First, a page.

Fed inflation, interest rate forecasts not a big deal, financial advisers say


The Marriner S. Eccles Federal Reserve Building in Washington.

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“None of this really has an impact on what people are going to do over the next six months,” said Lee Baker, certified financial planner and owner of Apex Financial Services in Atlanta, of Client Financial Plans. .

“For most customers, frankly, it’s not that big of a deal,” he said.

Interest rate


Some advisers have challenged the Fed’s notion that inflation is a temporary feature of the economy.

Even before Wednesday’s Fed meeting, Ivory Johnson was positioning her clients’ long-term portfolios with larger allocations to commodities, real estate investment trusts, basic materials and energy stocks, which are generally doing well. with rising consumer prices.

“If we have inflation, I buy things that work well when there is inflation,” said Johnson, CFP, founder of Washington-based Delancey Wealth Management. “I’m not emotional about it.

“[Just like] if it’s 80 degrees outside, I’ll put on flip flops and a t-shirt, “he added.” If inflation is indeed transient, the market will let us know and I will rotate. “

Federal Reserve Chairman Jerome Powell during a House Financial Services Committee hearing on December 2, 2020 in Washington.

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Other advisers, however, agreed with the Fed’s notion that the price hike would be short-lived rather than a mainstay.

Cost pressures, such as supply chain issues and pent-up consumer demand who have spent much of the past 15 months indoors, are expected to ease, Baker said.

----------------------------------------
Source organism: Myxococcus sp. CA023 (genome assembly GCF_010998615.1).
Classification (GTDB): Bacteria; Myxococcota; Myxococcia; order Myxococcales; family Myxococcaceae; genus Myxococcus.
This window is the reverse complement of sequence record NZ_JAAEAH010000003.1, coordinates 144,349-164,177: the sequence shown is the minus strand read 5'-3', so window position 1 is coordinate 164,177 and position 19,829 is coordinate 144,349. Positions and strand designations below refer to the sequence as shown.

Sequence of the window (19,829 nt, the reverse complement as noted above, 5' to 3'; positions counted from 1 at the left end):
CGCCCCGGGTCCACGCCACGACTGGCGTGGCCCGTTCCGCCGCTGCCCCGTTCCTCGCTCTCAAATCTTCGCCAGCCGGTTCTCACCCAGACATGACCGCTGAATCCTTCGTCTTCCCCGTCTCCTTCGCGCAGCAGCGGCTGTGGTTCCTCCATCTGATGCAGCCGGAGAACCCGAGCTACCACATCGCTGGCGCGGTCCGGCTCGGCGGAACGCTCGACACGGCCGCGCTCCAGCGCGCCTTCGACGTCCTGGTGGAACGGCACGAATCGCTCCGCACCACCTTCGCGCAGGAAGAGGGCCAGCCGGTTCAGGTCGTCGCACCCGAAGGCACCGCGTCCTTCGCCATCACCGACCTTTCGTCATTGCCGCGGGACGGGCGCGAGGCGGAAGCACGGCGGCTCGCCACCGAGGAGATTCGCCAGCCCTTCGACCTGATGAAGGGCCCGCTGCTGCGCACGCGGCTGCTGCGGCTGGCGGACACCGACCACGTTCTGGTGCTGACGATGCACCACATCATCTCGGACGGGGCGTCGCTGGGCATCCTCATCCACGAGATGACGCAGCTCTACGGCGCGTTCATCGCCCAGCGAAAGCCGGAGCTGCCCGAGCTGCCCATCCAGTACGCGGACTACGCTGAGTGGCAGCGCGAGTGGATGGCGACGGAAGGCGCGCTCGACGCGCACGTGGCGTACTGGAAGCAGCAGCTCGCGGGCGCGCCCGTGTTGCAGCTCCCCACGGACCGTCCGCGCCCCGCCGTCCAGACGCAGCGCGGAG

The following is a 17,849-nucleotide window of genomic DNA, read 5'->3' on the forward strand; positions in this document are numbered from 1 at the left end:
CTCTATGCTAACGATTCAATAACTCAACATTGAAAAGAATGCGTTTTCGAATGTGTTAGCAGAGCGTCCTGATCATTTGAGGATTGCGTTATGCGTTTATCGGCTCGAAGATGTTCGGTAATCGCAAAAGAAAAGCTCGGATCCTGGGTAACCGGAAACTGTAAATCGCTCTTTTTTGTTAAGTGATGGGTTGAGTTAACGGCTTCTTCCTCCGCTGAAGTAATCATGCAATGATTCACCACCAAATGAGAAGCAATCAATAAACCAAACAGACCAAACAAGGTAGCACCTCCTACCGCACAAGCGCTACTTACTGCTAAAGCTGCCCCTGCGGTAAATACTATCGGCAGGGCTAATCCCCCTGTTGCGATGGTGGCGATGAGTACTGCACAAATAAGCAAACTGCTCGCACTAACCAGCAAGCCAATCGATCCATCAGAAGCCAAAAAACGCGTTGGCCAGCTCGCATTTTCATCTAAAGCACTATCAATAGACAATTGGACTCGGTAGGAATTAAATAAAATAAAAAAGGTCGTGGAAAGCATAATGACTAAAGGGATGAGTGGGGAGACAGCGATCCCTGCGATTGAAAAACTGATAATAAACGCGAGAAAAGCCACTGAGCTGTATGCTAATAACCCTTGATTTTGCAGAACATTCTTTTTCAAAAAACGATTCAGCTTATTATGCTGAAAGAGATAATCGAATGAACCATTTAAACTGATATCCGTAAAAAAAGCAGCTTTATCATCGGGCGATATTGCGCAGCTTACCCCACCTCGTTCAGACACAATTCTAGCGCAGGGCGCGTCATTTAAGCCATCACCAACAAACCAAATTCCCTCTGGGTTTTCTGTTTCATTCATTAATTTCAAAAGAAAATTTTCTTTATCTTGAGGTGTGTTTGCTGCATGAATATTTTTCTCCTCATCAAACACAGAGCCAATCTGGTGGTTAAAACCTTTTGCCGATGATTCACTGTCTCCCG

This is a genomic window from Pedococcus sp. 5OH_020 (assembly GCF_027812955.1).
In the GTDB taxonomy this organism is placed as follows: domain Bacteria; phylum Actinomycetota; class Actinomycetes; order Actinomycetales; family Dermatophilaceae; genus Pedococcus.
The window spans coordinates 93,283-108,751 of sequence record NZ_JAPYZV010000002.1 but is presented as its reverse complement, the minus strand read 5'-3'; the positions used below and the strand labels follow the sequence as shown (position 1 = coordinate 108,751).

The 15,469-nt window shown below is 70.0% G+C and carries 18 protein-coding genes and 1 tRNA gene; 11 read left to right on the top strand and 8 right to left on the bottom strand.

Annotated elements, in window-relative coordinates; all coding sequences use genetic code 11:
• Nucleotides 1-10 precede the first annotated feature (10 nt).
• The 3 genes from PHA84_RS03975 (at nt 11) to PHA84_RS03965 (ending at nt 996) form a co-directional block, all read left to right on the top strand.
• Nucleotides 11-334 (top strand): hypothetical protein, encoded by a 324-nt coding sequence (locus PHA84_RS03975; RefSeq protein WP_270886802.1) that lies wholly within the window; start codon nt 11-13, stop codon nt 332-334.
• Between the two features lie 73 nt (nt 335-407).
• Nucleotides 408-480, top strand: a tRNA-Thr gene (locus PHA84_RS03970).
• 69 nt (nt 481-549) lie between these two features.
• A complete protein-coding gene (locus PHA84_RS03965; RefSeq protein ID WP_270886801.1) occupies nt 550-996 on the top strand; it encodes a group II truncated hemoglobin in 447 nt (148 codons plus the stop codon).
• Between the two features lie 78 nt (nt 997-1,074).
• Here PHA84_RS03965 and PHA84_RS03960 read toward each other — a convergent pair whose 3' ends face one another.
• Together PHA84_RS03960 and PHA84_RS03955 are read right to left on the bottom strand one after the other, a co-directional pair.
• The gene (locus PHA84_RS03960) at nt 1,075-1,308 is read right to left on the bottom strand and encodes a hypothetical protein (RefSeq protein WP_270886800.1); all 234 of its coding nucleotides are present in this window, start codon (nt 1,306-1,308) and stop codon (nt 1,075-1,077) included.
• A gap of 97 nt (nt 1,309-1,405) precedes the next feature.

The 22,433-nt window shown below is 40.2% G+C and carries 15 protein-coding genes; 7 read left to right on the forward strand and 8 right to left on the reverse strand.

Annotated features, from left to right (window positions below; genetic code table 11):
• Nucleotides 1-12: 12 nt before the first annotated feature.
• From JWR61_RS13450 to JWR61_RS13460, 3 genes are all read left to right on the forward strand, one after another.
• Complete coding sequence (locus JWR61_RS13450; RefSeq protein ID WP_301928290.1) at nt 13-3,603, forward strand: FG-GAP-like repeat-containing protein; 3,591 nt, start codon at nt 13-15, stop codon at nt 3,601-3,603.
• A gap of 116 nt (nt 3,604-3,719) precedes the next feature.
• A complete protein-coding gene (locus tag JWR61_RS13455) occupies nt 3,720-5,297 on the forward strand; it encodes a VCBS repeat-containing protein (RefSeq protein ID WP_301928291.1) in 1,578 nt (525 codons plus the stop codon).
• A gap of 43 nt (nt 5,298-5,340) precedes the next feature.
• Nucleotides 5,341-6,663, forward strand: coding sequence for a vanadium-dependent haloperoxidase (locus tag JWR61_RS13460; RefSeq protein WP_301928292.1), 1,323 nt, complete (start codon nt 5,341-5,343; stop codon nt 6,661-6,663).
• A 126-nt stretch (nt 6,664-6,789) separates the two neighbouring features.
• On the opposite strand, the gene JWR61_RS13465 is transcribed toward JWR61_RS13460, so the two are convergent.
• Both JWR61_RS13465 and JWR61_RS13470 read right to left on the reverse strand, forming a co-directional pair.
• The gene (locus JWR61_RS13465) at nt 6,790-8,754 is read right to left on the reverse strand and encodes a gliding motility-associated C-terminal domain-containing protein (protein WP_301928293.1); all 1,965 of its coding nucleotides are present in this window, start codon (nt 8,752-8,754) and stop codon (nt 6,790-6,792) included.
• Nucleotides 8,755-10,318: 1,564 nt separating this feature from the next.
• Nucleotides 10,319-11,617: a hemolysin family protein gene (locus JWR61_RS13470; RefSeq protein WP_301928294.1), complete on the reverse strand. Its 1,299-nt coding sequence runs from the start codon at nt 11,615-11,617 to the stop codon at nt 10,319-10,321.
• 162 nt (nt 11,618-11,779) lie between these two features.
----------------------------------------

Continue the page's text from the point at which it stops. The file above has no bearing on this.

“There are things we pay a lot more for,” he said. “But persistent large-scale inflation, I just don’t see it.”

Any impact on inflation should be at least somewhat blunted for seniors receiving Social Security payments, Baker said. Rising consumer costs have helped push the latest estimate of next year’s Social Security cost-of-living adjustment to over 5%.

Of course, the Fed could pivot on interest rates, depending on the trajectory of the US economy.

Investors should not bet on inflation like commodities, REITs and inflation-protected Treasury securities given the uncertainty, according to Douglas Boneparth, CFP, chairman and founder of Bone Fide Wealth in New York.

They would be better suited with a more measured approach, he said.

“Understand that if you get it wrong, it will impact your wallet,” Bonparth said.

“It’s so uncertain,” he added of the Fed’s forecast. “I can’t figure out a year from now, let alone two years from now.

“Everything can happen.”

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